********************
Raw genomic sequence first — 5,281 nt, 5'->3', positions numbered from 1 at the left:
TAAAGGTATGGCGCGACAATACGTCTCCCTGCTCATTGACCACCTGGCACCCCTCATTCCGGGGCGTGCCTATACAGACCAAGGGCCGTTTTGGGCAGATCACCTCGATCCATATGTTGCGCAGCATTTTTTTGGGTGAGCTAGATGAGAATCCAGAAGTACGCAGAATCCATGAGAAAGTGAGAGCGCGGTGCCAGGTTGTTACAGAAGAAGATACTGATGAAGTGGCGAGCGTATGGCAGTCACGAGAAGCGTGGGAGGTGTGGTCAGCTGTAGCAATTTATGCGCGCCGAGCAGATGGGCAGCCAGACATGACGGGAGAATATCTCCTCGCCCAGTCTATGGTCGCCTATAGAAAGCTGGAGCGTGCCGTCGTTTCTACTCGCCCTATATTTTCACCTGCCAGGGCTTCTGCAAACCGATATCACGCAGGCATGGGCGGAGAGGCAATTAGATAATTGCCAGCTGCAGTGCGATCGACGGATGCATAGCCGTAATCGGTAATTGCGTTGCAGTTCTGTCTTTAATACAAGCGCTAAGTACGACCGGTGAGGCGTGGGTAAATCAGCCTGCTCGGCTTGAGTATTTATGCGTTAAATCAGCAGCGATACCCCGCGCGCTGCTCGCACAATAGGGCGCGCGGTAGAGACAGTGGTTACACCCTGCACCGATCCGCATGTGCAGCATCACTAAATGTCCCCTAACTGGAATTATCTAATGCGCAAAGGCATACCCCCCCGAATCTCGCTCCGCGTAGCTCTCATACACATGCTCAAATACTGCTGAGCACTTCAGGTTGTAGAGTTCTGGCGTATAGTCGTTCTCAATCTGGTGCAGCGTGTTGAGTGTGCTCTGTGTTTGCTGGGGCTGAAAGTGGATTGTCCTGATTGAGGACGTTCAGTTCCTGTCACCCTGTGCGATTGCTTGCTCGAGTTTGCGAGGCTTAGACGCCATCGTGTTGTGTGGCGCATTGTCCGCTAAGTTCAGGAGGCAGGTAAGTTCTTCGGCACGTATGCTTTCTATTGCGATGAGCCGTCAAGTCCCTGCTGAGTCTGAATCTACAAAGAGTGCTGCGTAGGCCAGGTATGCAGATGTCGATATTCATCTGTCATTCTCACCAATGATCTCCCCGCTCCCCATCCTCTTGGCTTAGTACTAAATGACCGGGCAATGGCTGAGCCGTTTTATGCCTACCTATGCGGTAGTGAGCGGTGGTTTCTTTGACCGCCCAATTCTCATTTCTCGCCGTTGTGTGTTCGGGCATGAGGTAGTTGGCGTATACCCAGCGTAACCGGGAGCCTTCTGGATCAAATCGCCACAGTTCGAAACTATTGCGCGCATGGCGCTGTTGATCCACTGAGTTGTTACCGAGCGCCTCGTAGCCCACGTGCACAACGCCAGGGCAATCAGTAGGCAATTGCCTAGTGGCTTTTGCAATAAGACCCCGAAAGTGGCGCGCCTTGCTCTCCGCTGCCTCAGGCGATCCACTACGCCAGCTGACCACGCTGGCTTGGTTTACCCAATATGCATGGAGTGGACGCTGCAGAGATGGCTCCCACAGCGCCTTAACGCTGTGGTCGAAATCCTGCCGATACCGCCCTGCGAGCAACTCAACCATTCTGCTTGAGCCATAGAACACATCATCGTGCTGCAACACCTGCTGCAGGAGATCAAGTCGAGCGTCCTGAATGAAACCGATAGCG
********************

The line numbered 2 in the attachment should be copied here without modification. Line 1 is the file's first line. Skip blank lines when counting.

TAAAGGTATGGCGCGACAATACGTCTCCCTGCTCATTGACCACCTGGCACCCCTCATTCCGGGGCGTGCCTATACAGACCAAGGGCCGTTTTGGGCAGATCACCTCGATCCATATGTTGCGCAGCATTTTTTTGGGTGAGCTAGATGAGAATCCAGAAGTACGCAGAATCCATGAGAAAGTGAGAGCGCGGTGCCAGGTTGTTACAGAAGAAGATACTGATGAAGTGGCGAGCGTATGGCAGTCACGAGAAGCGTGGGAGGTGTGGTCAGCTGTAGCAATTTATGCGCGCCGAGCAGATGGGCAGCCAGACATGACGGGAGAATATCTCCTCGCCCAGTCTATGGTCGCCTATAGAAAGCTGGAGCGTGCCGTCGTTTCTACTCGCCCTATATTTTCACCTGCCAGGGCTTCTGCAAACCGATATCACGCAGGCATGGGCGGAGAGGCAATTAGATAATTGCCAGCTGCAGTGCGATCGACGGATGCATAGCCGTAATCGGTAATTGCGTTGCAGTTCTGTCTTTAATACAAGCGCTAAGTACGACCGGTGAGGCGTGGGTAAATCAGCCTGCTCGGCTTGAGTATTTATGCGTTAAATCAGCAGCGATACCCCGCGCGCTGCTCGCACAATAGGGCGCGCGGTAGAGACAGTGGTTACACCCTGCACCGATCCGCATGTGCAGCATCACTAAATGTCCCCTAACTGGAATTATCTAATGCGCAAAGGCATACCCCCCCGAATCTCGCTCCGCGTAGCTCTCATACACATGCTCAAATACTGCTGAGCACTTCAGGTTGTAGAGTTCTGGCGTATAGTCGTTCTCAATCTGGTGCAGCGTGTTGAGTGTGCTCTGTGTTTGCTGGGGCTGAAAGTGGATTGTCCTGATTGAGGACGTTCAGTTCCTGTCACCCTGTGCGATTGCTTGCTCGAGTTTGCGAGGCTTAGACGCCATCGTGTTGTGTGGCGCATTGTCCGCTAAGTTCAGGAGGCAGGTAAGTTCTTCGGCACGTATGCTTTCTATTGCGATGAGCCGTCAAGTCCCTGCTGAGTCTGAATCTACAAAGAGTGCTGCGTAGGCCAGGTATGCAGATGTCGATATTCATCTGTCATTCTCACCAATGATCTCCCCGCTCCCCATCCTCTTGGCTTAGTACTAAATGACCGGGCAATGGCTGAGCCGTTTTATGCCTACCTATGCGGTAGTGAGCGGTGGTTTCTTTGACCGCCCAATTCTCATTTCTCGCCGTTGTGTGTTCGGGCATGAGGTAGTTGGCGTATACCCAGCGTAACCGGGAGCCTTCTGGATCAAATCGCCACAGTTCGAAACTATTGCGCGCATGGCGCTGTTGATCCACTGAGTTGTTACCGAGCGCCTCGTAGCCCACGTGCACAACGCCAGGGCAATCAGTAGGCAATTGCCTAGTGGCTTTTGCAATAAGACCCCGAAAGTGGCGCGCCTTGCTCTCCGCTGCCTCAGGCGATCCACTACGCCAGCTGACCACGCTGGCTTGGTTTACCCAATATGCATGGAGTGGACGCTGCAGAGATGGCTCCCACAGCGCCTTAACGCTGTGGTCGAAATCCTGCCGATACCGCCCTGCGAGCAACTCAACCATTCTGCTTGAGCCATAGAACACATCATCGTGCTGCAACACCTGCTGCAGGAGATCAAGTCGAGCGTCCTGAATGAAACCGATAGCG